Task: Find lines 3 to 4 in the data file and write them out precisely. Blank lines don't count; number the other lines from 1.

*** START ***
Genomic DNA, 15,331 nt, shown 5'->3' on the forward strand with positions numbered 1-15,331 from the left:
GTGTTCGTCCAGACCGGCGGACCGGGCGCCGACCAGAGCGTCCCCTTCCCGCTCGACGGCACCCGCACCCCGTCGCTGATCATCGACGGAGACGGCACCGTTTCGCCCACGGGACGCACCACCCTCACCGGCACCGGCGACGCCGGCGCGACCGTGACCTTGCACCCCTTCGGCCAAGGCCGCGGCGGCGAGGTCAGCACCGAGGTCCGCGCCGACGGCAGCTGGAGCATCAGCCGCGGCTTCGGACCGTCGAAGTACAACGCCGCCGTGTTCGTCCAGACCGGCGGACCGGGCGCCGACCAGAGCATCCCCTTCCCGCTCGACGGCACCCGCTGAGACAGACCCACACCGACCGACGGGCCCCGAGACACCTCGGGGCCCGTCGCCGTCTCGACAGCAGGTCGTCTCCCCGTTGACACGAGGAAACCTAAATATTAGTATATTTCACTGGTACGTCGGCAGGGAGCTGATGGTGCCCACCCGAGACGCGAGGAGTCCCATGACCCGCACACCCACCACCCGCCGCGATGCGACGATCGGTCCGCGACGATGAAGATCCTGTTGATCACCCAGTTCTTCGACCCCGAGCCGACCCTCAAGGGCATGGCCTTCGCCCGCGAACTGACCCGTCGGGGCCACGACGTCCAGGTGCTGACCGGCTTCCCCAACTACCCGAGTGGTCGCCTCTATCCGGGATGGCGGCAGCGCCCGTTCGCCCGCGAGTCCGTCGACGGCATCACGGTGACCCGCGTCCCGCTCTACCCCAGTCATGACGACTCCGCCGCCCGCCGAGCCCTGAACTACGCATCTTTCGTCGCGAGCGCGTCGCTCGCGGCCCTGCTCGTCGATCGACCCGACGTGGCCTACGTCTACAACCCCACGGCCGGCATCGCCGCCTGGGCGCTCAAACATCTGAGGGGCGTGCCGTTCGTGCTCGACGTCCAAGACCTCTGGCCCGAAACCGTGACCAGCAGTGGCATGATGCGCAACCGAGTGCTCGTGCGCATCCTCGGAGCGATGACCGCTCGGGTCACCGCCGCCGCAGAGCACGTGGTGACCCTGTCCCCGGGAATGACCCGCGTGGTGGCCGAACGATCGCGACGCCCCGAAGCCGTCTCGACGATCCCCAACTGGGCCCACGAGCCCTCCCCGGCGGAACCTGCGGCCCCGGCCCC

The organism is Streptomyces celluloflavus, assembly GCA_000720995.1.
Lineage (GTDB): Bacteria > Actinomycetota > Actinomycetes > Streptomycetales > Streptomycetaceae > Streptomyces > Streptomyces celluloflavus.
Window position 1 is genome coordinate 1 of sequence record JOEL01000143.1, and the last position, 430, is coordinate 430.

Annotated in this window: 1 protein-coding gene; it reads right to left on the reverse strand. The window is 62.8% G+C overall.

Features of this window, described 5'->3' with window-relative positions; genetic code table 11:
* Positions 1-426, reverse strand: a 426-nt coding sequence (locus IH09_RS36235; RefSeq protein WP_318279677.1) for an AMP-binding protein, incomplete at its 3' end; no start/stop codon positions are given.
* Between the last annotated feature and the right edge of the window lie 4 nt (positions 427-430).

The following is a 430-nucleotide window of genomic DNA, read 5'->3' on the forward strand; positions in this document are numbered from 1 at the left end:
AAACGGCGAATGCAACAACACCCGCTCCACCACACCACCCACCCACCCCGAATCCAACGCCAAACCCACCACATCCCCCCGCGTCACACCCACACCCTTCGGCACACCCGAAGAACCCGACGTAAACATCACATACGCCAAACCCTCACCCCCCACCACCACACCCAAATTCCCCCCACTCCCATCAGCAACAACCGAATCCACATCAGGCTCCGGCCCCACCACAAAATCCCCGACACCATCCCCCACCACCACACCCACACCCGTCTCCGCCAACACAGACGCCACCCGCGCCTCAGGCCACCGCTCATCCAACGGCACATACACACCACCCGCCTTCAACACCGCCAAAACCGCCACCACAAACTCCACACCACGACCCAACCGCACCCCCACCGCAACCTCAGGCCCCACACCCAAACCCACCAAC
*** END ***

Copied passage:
The organism is Streptomyces celluloflavus, assembly GCA_000720995.1.
Lineage (GTDB): Bacteria > Actinomycetota > Actinomycetes > Streptomycetales > Streptomycetaceae > Streptomyces > Streptomyces celluloflavus.